One of the reasons I like to cook mostly healthy food is so I can justify the occasional dish like this one.
Omu raisu (rice omelet) is one of the most popular dishes in Japan, both at home and in restaurants. To Western ears it doesn't sound immediately compelling -- lightly fried rice laced with ketchup and covered with a sheet of runny eggs. It's slathered with more ketchup to finish, which is probably why I jumped on the bandwagon almost immediately and have never looked back. My childhood recollections don't include any warm and fuzzy comfort dishes, so when I feel down and out or just need some food love, this is the dish I invariably turn to.
It’s taco Tuesday! Or any day! Who wouldn’t overuse exclamation points?! I loved taco night when I was a kid, when it meant yellow cheese, seasonings from a packet, and machine-molded tortilla shells—essentially, an insult to all of Mexico in one convenient box. It is, of course, better to make real tacos with sweet fresh flour tortillas.
This is absolutely one of my fallback dishes for entertaining families when I don't know how finicky the kids' palates are. My kids usually eat the grown-up version but occasionally one of them has a relapse of sorts and declares the sauce (which he loved the week prior) to be unfit for human consumption. Suddenly the simplified version of chicken breasts and rice or potatoes with no sauce is all he will touch. This is exactly the kind of flexible option that doesn't make the cook (aka you) nuts and vaguely irritated since you will make one dish, just one, that allows the blander eaters to enjoy the meal without rendering the adults bored out of their skulls.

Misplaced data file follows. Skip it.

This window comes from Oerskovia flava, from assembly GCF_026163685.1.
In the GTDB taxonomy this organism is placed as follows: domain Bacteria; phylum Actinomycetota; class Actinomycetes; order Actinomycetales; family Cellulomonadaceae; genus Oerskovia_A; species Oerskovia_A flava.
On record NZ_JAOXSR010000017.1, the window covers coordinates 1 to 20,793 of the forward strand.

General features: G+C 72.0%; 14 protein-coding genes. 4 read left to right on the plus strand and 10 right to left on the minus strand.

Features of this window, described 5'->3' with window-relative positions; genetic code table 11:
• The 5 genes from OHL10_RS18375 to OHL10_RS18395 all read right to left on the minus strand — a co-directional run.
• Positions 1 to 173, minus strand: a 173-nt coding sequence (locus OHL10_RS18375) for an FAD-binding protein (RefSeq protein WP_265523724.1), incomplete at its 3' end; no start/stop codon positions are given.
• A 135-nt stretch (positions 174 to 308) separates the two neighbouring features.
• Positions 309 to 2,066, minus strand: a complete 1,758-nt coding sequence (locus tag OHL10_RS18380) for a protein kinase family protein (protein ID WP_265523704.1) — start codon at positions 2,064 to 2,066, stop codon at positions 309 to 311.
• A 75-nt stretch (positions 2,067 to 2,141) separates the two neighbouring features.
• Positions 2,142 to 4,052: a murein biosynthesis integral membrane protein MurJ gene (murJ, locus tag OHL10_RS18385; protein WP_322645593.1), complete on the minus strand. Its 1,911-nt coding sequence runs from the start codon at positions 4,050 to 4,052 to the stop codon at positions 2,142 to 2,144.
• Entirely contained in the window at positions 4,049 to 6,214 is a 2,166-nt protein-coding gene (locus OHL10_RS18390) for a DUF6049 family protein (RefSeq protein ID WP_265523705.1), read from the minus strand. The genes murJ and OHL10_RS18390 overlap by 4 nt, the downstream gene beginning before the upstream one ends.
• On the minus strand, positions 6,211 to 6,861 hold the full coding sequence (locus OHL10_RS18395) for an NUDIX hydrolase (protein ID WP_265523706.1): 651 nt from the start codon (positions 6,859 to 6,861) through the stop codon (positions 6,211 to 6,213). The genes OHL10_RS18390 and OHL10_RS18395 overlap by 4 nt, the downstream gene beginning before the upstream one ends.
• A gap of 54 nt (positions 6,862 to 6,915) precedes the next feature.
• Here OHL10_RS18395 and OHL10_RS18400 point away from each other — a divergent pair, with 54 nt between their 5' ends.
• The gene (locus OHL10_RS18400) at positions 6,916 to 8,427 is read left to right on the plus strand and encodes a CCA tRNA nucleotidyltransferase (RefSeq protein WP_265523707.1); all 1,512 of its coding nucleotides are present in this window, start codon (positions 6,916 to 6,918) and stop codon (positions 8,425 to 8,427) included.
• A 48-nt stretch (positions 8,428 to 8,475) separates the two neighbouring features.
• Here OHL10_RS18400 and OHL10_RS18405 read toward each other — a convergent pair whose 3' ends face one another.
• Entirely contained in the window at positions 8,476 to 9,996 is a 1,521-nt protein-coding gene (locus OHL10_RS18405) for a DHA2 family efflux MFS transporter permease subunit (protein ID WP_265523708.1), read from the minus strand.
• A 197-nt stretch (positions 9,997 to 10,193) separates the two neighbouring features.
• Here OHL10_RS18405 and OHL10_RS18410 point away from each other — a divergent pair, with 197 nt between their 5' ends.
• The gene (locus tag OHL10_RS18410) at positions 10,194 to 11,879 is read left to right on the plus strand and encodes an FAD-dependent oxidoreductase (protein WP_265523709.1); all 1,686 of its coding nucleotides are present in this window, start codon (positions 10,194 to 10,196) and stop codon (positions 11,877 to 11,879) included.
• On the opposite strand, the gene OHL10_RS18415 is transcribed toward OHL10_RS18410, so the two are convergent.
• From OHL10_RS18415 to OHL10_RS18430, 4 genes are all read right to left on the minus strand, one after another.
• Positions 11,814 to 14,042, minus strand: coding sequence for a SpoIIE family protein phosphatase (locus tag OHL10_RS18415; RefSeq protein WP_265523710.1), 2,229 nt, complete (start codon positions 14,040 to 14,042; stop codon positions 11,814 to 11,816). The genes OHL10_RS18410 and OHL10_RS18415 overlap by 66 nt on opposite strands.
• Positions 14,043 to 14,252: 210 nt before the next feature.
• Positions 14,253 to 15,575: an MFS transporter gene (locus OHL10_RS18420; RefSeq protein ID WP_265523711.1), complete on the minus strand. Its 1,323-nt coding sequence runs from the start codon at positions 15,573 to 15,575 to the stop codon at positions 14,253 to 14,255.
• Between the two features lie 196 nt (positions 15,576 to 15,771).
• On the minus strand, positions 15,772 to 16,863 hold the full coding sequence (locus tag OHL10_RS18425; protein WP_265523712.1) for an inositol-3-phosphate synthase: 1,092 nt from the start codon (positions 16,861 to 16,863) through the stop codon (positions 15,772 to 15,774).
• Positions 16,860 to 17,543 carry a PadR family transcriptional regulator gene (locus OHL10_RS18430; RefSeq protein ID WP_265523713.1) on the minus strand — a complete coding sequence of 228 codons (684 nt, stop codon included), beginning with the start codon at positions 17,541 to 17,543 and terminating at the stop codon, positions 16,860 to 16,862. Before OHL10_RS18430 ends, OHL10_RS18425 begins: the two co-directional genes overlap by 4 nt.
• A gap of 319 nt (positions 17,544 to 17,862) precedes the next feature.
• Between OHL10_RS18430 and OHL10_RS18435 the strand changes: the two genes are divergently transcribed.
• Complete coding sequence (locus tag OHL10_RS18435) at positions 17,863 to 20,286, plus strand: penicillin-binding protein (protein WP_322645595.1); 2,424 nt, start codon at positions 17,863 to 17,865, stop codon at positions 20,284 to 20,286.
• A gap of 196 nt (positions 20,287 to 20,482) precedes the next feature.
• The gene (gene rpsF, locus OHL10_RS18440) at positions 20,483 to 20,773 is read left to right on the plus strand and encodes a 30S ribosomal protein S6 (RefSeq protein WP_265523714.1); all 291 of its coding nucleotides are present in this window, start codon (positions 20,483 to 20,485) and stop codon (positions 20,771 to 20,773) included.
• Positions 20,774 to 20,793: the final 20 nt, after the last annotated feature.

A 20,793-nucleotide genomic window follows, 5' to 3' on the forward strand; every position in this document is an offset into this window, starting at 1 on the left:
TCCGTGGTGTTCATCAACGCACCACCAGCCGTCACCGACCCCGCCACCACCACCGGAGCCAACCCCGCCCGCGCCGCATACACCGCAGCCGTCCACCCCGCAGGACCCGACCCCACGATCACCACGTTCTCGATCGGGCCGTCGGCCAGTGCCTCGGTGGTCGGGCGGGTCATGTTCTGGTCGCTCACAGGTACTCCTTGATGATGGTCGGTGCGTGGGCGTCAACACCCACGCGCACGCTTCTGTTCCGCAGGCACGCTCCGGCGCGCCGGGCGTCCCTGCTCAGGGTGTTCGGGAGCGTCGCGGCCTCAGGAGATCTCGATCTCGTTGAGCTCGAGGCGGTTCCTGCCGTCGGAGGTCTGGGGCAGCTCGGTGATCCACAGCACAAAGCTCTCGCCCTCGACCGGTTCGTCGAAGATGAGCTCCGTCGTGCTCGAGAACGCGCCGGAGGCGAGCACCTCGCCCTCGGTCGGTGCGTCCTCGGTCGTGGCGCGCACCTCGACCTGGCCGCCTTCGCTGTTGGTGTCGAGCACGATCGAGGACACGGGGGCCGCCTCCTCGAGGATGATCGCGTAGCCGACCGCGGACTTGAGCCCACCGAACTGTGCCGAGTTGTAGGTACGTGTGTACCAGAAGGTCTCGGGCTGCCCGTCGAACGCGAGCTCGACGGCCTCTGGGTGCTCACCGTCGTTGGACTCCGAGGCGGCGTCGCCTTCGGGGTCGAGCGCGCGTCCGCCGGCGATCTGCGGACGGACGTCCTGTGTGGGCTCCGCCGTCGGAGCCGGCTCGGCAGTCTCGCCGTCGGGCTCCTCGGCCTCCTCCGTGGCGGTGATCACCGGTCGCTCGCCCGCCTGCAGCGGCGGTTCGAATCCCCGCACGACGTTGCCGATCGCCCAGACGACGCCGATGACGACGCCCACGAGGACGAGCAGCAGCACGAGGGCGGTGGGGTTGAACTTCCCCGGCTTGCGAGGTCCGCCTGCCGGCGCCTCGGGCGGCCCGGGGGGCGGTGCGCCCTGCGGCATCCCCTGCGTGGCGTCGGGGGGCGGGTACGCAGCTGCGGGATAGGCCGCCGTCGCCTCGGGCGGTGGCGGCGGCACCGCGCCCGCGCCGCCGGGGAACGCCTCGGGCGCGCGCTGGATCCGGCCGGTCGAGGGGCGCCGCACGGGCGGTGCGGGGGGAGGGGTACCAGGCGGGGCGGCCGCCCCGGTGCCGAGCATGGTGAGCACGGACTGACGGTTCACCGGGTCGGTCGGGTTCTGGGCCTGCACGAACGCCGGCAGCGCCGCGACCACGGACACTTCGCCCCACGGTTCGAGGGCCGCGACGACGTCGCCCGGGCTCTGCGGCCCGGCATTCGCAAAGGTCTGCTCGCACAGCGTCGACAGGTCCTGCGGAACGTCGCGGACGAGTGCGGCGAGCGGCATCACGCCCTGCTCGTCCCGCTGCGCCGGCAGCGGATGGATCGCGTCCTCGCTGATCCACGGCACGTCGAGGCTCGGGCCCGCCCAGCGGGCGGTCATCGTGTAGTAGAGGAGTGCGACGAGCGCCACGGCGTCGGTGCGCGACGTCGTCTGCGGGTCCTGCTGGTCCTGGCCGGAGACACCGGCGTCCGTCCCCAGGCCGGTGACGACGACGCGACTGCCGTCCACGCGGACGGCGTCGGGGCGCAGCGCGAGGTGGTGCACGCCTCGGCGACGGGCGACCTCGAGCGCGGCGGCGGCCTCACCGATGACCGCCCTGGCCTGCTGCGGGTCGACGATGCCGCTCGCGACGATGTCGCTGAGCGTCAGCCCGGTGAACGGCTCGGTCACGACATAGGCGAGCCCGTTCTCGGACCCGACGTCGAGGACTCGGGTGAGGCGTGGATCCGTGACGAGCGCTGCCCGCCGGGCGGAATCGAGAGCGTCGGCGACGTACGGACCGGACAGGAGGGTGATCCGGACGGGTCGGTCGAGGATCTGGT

Essentially a lasagna with tortillas standing in for noodles, this is one of those dishes that can miraculously be on the table in short order, made from things you most likely have in your pantry and fridge. If you don't like, or you don't have, one of the ingredients, skip it. Or, if you have something else that you think might be appealing all layered in (like slivered bell peppers to sauté with the onions, kale, chopped, cooked broccoli — whatever the people in your home will eat), then fling it on in.
We devised this simple recipe in order to encourage our daughters to get used to eating green-colored food. Both of them still love this dish, even though they both eventually graduated to other green vegetables.
Place 2-3 chicken balls on a small skewer or toothpick, then sprinkle on the Japanese red pepper powder, if using, and serve.
With "squiggly" noodles and tomato, this is a gem of a kid's pasta. And it has a sneaky side - they will eat beans without even thinking about it.